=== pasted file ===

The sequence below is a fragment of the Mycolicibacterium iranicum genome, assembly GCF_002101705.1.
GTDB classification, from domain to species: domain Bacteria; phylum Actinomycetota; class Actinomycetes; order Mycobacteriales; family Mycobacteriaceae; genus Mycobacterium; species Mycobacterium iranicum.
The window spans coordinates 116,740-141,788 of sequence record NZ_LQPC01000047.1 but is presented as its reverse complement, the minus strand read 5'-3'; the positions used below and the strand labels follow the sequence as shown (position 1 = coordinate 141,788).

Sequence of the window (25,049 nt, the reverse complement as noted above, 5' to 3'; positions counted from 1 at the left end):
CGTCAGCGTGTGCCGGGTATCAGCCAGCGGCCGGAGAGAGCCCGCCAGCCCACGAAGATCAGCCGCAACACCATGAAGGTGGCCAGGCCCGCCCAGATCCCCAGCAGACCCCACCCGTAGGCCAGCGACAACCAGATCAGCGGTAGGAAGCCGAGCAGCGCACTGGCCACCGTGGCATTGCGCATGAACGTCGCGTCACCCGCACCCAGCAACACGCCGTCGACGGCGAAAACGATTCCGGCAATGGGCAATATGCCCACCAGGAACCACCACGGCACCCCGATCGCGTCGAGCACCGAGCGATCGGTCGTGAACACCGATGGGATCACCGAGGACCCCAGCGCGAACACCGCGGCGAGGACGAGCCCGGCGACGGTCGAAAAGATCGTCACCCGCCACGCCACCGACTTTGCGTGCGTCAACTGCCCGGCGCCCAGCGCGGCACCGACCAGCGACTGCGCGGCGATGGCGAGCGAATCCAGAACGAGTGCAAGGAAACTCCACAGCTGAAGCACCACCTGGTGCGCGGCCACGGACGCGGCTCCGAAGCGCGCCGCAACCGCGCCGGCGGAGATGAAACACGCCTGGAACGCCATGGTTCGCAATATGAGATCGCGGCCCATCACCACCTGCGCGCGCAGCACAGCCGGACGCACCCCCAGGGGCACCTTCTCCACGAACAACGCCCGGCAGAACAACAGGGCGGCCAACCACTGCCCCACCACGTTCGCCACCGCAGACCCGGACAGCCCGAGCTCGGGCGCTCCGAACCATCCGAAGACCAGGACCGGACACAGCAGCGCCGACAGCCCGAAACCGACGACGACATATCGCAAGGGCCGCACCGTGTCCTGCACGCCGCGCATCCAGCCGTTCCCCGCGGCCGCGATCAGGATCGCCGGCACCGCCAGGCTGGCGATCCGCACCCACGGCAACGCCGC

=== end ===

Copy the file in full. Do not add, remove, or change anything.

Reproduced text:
The sequence below is a fragment of the Mycolicibacterium iranicum genome, assembly GCF_002101705.1.
GTDB classification, from domain to species: domain Bacteria; phylum Actinomycetota; class Actinomycetes; order Mycobacteriales; family Mycobacteriaceae; genus Mycobacterium; species Mycobacterium iranicum.
The window spans coordinates 116,740-141,788 of sequence record NZ_LQPC01000047.1 but is presented as its reverse complement, the minus strand read 5'-3'; the positions used below and the strand labels follow the sequence as shown (position 1 = coordinate 141,788).

Sequence of the window (25,049 nt, the reverse complement as noted above, 5' to 3'; positions counted from 1 at the left end):
CGTCAGCGTGTGCCGGGTATCAGCCAGCGGCCGGAGAGAGCCCGCCAGCCCACGAAGATCAGCCGCAACACCATGAAGGTGGCCAGGCCCGCCCAGATCCCCAGCAGACCCCACCCGTAGGCCAGCGACAACCAGATCAGCGGTAGGAAGCCGAGCAGCGCACTGGCCACCGTGGCATTGCGCATGAACGTCGCGTCACCCGCACCCAGCAACACGCCGTCGACGGCGAAAACGATTCCGGCAATGGGCAATATGCCCACCAGGAACCACCACGGCACCCCGATCGCGTCGAGCACCGAGCGATCGGTCGTGAACACCGATGGGATCACCGAGGACCCCAGCGCGAACACCGCGGCGAGGACGAGCCCGGCGACGGTCGAAAAGATCGTCACCCGCCACGCCACCGACTTTGCGTGCGTCAACTGCCCGGCGCCCAGCGCGGCACCGACCAGCGACTGCGCGGCGATGGCGAGCGAATCCAGAACGAGTGCAAGGAAACTCCACAGCTGAAGCACCACCTGGTGCGCGGCCACGGACGCGGCTCCGAAGCGCGCCGCAACCGCGCCGGCGGAGATGAAACACGCCTGGAACGCCATGGTTCGCAATATGAGATCGCGGCCCATCACCACCTGCGCGCGCAGCACAGCCGGACGCACCCCCAGGGGCACCTTCTCCACGAACAACGCCCGGCAGAACAACAGGGCGGCCAACCACTGCCCCACCACGTTCGCCACCGCAGACCCGGACAGCCCGAGCTCGGGCGCTCCGAACCATCCGAAGACCAGGACCGGACACAGCAGCGCCGACAGCCCGAAACCGACGACGACATATCGCAAGGGCCGCACCGTGTCCTGCACGCCGCGCATCCAGCCGTTCCCCGCGGCCGCGATCAGGATCGCCGGCACCGCCAGGCTGGCGATCCGCACCCACGGCAACGCCGC